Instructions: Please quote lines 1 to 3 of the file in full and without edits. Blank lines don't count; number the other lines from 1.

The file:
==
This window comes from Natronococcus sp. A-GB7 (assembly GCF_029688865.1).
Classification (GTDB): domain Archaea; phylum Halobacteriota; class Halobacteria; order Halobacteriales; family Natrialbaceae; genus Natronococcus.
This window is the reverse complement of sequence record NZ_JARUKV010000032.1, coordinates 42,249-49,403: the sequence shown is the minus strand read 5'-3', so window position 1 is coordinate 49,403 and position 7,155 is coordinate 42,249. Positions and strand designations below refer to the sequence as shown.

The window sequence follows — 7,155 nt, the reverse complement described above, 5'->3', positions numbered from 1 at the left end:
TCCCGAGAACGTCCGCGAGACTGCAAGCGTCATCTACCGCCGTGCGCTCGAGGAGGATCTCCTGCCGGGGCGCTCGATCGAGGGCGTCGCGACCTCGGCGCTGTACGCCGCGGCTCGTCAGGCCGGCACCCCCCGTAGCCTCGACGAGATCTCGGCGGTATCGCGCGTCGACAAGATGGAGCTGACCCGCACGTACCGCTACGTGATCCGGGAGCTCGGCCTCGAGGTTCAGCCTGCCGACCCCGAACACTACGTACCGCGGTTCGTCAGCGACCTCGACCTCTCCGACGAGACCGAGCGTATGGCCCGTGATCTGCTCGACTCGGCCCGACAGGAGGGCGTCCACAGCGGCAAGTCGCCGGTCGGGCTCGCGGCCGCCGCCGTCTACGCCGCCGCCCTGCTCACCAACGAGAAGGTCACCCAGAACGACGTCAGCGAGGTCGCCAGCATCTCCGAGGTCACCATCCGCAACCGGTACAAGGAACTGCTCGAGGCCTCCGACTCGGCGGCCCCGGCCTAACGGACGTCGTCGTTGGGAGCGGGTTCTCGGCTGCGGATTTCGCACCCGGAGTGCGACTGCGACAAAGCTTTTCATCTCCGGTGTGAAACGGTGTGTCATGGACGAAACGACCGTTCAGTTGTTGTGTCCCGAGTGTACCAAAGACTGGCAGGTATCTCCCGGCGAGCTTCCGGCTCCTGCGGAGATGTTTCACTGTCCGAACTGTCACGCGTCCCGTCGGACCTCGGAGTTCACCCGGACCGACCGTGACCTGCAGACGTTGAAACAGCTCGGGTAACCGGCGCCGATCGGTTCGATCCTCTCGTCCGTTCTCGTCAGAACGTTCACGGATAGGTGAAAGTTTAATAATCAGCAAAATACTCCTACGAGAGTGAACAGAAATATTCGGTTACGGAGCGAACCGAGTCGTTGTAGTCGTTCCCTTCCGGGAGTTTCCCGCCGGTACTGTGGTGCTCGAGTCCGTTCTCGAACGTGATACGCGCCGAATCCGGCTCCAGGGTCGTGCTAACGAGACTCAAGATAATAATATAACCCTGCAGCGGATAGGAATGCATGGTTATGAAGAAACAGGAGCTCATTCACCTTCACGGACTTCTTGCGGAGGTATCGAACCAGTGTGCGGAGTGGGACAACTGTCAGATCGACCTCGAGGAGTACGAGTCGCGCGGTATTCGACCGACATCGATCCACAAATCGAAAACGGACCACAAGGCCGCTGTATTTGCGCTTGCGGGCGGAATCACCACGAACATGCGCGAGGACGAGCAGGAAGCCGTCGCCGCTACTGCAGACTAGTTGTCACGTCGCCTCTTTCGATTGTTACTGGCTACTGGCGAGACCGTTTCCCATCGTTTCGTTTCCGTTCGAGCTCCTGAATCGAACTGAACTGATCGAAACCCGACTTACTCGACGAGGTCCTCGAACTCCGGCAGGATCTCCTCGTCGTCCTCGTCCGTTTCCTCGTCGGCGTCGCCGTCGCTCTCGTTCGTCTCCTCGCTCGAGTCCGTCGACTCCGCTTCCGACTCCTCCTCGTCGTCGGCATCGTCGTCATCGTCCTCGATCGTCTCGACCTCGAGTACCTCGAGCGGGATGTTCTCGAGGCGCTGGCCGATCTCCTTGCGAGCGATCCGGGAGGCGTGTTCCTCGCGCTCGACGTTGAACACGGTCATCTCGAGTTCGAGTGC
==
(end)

This window comes from Natronococcus sp. A-GB7 (assembly GCF_029688865.1).
Classification (GTDB): domain Archaea; phylum Halobacteriota; class Halobacteria; order Halobacteriales; family Natrialbaceae; genus Natronococcus.
This window is the reverse complement of sequence record NZ_JARUKV010000032.1, coordinates 42,249-49,403: the sequence shown is the minus strand read 5'-3', so window position 1 is coordinate 49,403 and position 7,155 is coordinate 42,249. Positions and strand designations below refer to the sequence as shown.